Three UK eyes 5G as it acquires Relish owner UK Broadband

Three

Three UK has acquired UK Broadband Ltd for £250 million as it adds a home broadband service and new spectrum to its mobile-only offering.

UK Broadband, which switched on the country’s first commercial 4G network in 2012, is owned by Hong Kong-based IT, media and telecoms group PCCW.

The business owns London-based fixed-wireless broadband provider Relish as well as a range of LTE spectrum holdings.

It has 15,000 customers in the UK.

Dave Dyson, Chief Executive of Three UK, said: “UK Broadband gives us an opportunity to expand our ambition to provide high quality and great value internet connectivity for UK consumers.”

As part of the deal, a deferred £50 million will be made available to PCCW as a credit toward an MVNO agreement on Three’s network.

Should it get the regulatory green light, UK Broadband will become a wholly owned subsidiary of Three UK.

The mobile operator gets its first, limited slice of the home broadband market as a result of the deal, but CCS Insight Analyst Kester Mann warned it would do little to help its cause in that regard.

“Three remains in a precarious position as a mobile-only provider in a UK market rapidly evolving to multiplay services,” he said.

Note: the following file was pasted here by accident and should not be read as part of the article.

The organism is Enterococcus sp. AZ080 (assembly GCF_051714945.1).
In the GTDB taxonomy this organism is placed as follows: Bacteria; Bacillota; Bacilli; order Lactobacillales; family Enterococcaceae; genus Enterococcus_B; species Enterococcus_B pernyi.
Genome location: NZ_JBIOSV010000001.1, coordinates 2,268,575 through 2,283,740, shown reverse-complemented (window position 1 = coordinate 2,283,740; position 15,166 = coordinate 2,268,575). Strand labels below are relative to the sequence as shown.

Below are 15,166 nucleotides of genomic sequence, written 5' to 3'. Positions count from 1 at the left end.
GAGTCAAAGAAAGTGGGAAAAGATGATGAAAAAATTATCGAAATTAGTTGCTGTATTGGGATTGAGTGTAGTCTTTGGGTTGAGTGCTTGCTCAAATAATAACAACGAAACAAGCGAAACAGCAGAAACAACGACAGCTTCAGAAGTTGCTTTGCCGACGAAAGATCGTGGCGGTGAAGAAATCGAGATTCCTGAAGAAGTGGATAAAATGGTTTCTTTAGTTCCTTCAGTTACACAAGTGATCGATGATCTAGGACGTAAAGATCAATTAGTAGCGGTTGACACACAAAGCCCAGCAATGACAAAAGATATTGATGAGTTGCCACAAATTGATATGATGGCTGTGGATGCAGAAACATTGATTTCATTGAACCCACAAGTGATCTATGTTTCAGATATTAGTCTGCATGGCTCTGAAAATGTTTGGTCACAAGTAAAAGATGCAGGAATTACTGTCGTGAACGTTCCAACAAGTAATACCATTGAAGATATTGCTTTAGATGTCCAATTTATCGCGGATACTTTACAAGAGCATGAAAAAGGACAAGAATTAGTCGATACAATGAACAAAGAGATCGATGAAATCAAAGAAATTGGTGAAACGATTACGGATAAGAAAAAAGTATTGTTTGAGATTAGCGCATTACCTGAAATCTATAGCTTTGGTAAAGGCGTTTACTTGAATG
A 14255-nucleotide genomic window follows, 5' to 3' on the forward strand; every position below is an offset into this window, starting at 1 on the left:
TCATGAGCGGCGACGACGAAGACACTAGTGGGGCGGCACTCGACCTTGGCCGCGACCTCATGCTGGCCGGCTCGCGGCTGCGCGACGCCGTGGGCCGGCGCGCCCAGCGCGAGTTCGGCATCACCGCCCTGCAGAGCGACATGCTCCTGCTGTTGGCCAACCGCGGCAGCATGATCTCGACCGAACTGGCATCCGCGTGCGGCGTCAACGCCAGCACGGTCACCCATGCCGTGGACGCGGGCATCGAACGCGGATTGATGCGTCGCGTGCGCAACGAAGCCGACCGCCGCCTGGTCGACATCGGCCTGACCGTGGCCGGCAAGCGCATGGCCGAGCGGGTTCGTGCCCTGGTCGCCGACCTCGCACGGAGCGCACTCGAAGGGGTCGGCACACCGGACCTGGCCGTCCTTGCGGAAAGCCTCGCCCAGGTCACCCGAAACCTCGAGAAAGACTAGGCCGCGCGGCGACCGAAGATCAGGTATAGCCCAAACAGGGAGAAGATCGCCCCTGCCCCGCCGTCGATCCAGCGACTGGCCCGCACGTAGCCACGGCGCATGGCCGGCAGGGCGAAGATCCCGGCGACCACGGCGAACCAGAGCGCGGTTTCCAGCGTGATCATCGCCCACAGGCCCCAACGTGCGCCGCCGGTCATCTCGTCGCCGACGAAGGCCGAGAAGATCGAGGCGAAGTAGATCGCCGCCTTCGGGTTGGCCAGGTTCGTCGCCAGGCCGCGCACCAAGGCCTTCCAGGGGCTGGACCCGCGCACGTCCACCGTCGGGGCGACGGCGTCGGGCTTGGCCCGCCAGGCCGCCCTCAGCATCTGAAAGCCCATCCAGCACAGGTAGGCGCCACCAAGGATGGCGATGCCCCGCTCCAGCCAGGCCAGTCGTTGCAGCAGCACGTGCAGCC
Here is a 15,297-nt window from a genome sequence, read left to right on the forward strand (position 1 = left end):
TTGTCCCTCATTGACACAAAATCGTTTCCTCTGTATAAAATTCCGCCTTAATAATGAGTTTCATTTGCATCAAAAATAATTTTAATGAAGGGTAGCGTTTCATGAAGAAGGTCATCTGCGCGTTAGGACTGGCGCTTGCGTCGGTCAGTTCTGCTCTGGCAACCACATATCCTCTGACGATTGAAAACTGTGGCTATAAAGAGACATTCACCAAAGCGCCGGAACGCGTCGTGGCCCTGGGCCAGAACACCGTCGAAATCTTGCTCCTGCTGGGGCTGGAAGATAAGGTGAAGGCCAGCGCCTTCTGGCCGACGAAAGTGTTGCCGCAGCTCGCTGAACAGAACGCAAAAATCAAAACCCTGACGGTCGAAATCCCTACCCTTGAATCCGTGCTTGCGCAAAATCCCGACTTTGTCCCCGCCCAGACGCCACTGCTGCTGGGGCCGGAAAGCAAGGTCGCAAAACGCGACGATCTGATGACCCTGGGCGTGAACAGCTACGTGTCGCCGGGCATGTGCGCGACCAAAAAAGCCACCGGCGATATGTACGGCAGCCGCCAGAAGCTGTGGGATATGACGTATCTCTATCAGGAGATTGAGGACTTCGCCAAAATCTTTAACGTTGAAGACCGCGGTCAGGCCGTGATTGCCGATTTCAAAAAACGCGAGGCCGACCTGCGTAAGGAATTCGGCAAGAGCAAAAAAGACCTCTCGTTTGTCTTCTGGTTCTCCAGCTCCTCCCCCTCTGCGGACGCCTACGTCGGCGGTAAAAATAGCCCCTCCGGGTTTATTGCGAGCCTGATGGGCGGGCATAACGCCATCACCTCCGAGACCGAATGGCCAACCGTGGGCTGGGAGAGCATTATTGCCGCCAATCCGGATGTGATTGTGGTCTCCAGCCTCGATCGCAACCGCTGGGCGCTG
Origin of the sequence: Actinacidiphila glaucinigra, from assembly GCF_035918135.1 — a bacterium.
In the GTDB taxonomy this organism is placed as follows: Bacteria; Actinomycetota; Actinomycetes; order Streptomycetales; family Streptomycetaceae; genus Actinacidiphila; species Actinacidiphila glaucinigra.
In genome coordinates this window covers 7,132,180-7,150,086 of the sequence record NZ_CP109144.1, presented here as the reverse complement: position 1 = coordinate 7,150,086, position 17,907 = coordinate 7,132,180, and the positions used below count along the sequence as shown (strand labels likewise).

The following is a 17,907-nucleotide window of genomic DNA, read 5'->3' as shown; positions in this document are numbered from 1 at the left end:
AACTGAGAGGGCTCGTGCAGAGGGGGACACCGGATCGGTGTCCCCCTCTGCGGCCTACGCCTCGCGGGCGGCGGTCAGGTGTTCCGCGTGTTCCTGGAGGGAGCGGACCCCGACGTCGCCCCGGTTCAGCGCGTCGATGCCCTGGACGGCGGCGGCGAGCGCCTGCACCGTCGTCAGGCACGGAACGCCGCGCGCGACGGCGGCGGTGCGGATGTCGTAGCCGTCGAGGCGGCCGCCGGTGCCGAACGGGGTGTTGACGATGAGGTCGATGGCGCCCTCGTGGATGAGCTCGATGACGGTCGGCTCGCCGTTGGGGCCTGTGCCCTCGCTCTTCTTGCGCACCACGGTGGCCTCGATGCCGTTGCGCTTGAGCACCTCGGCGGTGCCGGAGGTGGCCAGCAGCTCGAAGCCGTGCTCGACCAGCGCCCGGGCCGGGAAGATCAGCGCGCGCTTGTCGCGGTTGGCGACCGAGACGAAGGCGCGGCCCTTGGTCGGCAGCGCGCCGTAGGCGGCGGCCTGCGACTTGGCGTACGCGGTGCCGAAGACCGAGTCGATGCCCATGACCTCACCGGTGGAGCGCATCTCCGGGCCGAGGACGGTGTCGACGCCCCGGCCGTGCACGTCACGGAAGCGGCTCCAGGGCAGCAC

Instead, it is arguably the acquisition of spectrum that is more significant.

Three, which has been openly critical of UK regulator Ofcom, has called for spectrum caps as part of the Make the Air Fair campaign it launched last year alongside rivals including Relish.

It claims to carry more than 35 percent of the UK’s data traffic but notes that EE and Vodafone own almost 75 percent of the country’s mobile frequencies between them.

Mann said that the UK Broadband deal would remove a rival bidder from the UK’s next spectrum auction, slated for later this year.

“UK Broadband was almost certain to take part given its aspirations to expand its service beyond London, Swindon and Reading,” he said.

But Mann also noted: “Although Three will acquire new spectrum, the acquired band is not compatible with most of today’s mobile devices, meaning that it cannot be put to immediate use.

“It is likely to be a key band for 5G services, which will launch in the UK from 2020.”

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